On December 22, 1841, twenty-one years after the first American Protestant missionaries, Messrs. Samuel Whitney and Samuel Ruggles, had arrived at Waimea, Kauai, Irish-born Fr. Robert Arsenius Walsh (1804-1869) stepped ashore at Koloa Landing to become the first Roman Catholic missionary on Kaua‘i.
When Hawaiians learned of Walsh’s arrival, they took him to the home of Jakopo Pehu near the beach at Poipu, where Walsh quickly established a school with Pehu in charge and celebrated the first Catholic Mass on Christmas Day, 1841.
Yet Walsh was coldly received by Governess Amelia Kekauonohi, for the governess, like practically all of the Hawaiian monarchy, was a staunch Protestant adamantly set against the establishment of a competing religion.
In January, when Fr. Barnabe Castan arrived, Walsh assigned him to Moloa‘a. There, Laupela, the konohiki, welcomed him, but the kahu kula (school agent) punished parents who sent their children to the school Castan started by forbidding them to fish in the ocean, cut wood in the mountains and harvest taro. When Walsh appraised the governess of this situation, she claimed ignorance.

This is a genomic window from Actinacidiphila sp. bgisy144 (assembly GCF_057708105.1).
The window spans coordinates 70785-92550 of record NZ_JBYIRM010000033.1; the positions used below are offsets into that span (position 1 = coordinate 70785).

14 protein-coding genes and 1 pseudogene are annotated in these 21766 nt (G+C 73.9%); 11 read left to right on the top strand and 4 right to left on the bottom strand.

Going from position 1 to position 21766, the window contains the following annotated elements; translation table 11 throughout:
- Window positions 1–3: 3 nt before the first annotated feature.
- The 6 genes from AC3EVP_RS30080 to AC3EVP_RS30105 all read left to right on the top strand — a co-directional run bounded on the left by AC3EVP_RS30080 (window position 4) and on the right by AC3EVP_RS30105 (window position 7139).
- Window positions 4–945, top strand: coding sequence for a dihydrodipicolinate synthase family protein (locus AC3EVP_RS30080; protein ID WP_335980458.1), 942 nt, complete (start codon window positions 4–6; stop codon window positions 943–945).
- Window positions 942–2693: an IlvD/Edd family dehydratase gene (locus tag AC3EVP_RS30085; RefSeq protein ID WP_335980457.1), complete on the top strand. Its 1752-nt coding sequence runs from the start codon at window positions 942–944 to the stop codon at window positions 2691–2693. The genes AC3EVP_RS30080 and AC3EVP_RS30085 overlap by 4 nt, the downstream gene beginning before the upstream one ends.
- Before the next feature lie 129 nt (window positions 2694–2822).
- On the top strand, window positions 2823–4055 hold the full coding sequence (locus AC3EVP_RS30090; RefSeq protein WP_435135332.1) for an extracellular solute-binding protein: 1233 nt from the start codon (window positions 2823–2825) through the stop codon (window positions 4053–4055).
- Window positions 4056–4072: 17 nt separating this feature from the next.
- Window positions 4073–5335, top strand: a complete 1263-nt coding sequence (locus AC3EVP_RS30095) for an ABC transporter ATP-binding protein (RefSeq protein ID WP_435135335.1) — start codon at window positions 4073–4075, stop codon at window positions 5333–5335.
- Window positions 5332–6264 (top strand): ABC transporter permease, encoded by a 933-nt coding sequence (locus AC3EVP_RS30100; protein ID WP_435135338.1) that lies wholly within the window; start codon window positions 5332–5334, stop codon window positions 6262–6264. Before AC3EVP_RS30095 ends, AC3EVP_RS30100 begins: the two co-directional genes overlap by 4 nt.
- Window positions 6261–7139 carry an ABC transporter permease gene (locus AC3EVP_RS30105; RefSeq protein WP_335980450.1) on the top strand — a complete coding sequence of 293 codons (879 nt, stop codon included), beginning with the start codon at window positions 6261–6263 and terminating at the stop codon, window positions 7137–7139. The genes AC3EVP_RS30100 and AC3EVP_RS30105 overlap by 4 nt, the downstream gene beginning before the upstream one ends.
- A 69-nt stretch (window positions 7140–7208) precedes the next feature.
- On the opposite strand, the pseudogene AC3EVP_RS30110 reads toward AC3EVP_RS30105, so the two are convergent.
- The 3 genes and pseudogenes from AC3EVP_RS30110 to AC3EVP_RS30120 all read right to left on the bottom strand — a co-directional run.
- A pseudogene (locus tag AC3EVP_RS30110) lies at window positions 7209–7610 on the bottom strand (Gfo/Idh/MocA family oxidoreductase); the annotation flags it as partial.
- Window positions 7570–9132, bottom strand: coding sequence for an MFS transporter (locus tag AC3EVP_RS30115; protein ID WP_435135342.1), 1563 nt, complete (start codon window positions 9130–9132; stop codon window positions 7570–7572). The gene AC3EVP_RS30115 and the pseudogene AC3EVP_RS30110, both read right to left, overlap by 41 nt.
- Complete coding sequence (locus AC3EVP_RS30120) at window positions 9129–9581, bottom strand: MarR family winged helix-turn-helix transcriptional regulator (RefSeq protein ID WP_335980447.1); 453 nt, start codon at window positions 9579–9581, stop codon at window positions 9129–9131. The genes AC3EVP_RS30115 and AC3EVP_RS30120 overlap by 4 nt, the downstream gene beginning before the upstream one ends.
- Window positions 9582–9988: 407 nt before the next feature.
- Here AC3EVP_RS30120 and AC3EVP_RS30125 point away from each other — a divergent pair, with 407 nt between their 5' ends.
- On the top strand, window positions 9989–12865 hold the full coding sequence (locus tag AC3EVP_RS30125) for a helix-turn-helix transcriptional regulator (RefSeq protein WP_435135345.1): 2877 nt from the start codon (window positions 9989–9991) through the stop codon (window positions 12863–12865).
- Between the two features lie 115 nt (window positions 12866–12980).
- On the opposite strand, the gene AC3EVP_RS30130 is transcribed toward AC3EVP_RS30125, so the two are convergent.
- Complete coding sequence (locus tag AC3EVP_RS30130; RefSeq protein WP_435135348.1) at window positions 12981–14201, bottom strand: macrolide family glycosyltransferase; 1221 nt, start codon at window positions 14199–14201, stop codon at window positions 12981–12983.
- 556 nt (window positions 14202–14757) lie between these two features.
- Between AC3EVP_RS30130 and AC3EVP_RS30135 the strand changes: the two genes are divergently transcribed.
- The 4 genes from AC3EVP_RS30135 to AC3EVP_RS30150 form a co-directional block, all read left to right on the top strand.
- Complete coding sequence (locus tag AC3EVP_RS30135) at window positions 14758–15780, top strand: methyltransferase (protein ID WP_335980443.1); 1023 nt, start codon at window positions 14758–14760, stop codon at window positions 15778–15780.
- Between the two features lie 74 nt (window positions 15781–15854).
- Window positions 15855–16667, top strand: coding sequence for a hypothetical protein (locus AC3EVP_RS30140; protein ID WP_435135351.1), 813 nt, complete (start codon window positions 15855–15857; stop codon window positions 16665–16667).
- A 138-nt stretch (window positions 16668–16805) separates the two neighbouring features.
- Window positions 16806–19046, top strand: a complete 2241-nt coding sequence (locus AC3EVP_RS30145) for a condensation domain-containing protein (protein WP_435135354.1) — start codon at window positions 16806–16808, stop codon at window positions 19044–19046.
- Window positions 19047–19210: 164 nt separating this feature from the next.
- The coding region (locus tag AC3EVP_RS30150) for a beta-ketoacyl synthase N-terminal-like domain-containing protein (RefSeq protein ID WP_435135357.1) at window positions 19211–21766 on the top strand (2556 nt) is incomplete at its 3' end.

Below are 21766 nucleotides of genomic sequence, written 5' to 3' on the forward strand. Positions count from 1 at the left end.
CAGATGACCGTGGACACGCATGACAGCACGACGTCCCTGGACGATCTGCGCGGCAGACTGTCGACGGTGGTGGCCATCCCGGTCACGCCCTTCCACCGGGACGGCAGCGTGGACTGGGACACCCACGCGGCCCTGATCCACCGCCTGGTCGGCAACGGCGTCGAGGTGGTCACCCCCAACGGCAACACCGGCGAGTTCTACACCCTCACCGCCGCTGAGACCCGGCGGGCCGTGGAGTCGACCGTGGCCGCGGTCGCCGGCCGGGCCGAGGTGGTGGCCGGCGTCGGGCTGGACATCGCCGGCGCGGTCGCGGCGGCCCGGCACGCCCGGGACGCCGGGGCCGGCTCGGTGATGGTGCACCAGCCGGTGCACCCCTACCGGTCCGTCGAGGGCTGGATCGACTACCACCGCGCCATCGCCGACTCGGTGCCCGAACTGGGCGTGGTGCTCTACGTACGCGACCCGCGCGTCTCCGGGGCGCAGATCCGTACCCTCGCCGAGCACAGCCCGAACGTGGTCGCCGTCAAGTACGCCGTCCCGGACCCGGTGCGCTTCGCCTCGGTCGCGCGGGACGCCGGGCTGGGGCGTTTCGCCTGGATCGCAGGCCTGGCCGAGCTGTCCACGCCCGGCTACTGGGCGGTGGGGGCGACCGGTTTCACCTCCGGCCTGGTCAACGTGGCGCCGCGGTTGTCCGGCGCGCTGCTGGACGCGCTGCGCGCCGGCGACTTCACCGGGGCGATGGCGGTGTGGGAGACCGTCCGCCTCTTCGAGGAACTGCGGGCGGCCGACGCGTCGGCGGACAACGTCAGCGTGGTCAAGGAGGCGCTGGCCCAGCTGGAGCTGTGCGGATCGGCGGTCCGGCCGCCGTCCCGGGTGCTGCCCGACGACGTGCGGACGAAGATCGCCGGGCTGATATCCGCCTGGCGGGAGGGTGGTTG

Castan was once confined to his quarters, and on Ni‘ihau, where Walsh’s missionary work eventually failed after initial success, chapels were torn down or vandalized. Elsewhere in Hawai‘i, Catholic converts were sentenced to hard labor, fined or jailed, and children were removed from Catholic schools and forced to attend Protestant schools.
Nevertheless, during 1842, Walsh built a small stone chapel at Koloa and he and Castan baptized at least 196 souls.
In 1854, St. Raphael’s Church was built by Walsh, carpenter John Neal and several Hawaiian converts with timber and with coral cut from the reef at Koloa on land deeded by Kamehameha III.
Fr. Walsh continued missionary work on Kaua‘i until 1859. He died in Honolulu.